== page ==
You are bringing the first quote a little out of context:
The idealists argue that the hexagonal rooms are a necessary from of absolute space or, at least, of our intuition of space. They reason that a triangular or pentagonal room is inconceivable. (The mystics claim that their ecstasy reveals to them a circular chamber containing a great circular book, whose spine is continuous and which follows the complete circle of the walls; but their testimony is suspect; their words, obscure. This cyclical book is God.)
So, the cyclical book is God in the context of "what the mystics claim".
The phrasing is a little ambiguous. It could imply that one of the mystics' claims is that there is a cyclical book, and another is that this cyclical book is God. Or, it might be the narrator's opinion that the cyclical book of which the mystics speak, is in fact -- in some manner -- God.
The separation between the claim of the circular room, and the definition of the book as God -- particularly, by saying "their testimony is suspect; their words, obscure," which obviously isn't the mystic's own claim -- makes it seem like a remark by the narrator. So the easiest way to read this is, the narrator is mentioning a belief of the mystics, and pointing out that in the context of their beliefs, the cyclical book is God. You could interpret that as, for example:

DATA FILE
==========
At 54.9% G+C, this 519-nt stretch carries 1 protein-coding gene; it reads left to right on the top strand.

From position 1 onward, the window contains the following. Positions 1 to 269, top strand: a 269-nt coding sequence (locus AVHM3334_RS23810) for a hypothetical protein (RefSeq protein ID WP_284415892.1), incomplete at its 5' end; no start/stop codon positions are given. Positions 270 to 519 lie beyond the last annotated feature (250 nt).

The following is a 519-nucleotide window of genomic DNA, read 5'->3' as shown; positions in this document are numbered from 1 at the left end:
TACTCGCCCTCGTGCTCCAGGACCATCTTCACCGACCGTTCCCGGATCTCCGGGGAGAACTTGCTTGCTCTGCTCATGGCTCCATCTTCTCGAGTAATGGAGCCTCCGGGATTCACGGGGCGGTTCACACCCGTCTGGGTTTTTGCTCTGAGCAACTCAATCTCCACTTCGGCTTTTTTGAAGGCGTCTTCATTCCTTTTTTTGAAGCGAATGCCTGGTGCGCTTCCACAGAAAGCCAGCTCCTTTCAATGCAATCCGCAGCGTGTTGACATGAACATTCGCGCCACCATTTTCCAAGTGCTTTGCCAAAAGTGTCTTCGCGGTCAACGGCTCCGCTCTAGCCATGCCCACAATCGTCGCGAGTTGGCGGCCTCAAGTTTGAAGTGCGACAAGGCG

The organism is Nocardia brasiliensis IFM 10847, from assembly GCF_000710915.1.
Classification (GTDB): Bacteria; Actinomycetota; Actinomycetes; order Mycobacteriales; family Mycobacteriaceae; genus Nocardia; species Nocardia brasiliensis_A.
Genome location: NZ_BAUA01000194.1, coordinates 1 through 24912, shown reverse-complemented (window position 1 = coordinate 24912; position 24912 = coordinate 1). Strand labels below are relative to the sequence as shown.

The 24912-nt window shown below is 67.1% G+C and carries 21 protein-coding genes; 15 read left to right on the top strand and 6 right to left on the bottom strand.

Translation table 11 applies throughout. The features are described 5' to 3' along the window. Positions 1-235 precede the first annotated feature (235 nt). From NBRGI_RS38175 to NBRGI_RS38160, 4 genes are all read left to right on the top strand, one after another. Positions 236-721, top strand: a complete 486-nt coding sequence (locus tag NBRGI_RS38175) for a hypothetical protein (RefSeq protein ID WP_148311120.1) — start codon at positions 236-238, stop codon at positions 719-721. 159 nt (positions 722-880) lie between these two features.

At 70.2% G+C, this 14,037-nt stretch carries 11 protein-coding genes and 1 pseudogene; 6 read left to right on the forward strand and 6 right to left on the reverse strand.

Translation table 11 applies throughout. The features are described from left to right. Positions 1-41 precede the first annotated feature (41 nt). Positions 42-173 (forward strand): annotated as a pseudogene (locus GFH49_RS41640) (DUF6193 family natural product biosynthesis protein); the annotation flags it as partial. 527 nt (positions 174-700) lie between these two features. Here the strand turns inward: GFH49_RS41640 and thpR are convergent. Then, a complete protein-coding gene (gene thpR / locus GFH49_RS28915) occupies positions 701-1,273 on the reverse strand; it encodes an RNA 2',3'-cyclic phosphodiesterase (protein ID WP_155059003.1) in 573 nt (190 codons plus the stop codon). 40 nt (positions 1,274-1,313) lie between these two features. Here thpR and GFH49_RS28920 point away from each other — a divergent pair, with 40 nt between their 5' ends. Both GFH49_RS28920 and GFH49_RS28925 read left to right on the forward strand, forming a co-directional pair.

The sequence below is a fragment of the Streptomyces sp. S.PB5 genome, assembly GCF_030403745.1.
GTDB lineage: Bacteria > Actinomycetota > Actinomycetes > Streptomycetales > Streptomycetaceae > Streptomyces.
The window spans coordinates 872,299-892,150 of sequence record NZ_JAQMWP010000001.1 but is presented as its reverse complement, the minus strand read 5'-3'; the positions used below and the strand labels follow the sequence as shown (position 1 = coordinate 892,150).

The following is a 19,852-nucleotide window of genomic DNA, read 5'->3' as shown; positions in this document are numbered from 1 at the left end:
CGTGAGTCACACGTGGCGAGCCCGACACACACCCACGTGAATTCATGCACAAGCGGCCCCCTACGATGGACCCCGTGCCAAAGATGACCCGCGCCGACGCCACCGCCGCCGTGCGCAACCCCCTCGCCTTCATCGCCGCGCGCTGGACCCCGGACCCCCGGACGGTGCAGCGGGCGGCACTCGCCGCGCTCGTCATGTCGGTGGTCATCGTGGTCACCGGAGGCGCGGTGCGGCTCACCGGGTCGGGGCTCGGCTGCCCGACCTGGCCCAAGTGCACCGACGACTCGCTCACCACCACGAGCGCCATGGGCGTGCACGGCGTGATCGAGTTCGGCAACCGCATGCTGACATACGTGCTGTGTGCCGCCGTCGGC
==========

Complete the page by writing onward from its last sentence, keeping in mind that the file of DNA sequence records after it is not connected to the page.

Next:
- Whether the mystics see it this way or not, their unshakable belief in a circular room and a circular book, effectively makes their belief in the existence of the book, their equivalent to belief in the existence of God.
- If such a book were indeed to exist, it would be a miracle, and could be seen as divinity itself.
- The mystics literally worship a circular book they believe exists as their God; however that is a minor aside, I only bring it up because I was telling you about shapes of rooms in the library, and a circular room is part of their myth.
The later quote is much more straightforward -- it's clear that we're talking about somebody being analogous to God, and not actually being God itself.
The statement here is that, somewhere in the infinity of the library, there must exist a perfect and accurate index. The Librarian who stumbles across it may be no different or better than any other Librarian -- but by having discovered the true index, he will be able to find anything in the Library he desires. This, in this story, is akin to Godhood.
This is a complex and unusual view of godhood -- one in which godhood is a thing of beauty and inspiration, the idea of finding order in chaos, and also almost impossible to touch or come near, because the library is so vast that the god, or the book, cannot be found.
There are parallels between the two usages -- first and foremost, both portray a God characterized by its ineffability, by the impossibility of finding it, and by the fundamental way the existence of such a God would change the world as the Librarians know it.
However, there isn't any particular indication of identity beyond this. Borges here creates a world and a philosophical thought-experiment by using concepts that are clear and concrete and intuitive; that's a lot of what makes the construction of the world so clear and compelling. There's no particular reason to look for a circular book and a man with a true Index, as being "actually the same thing," in some way.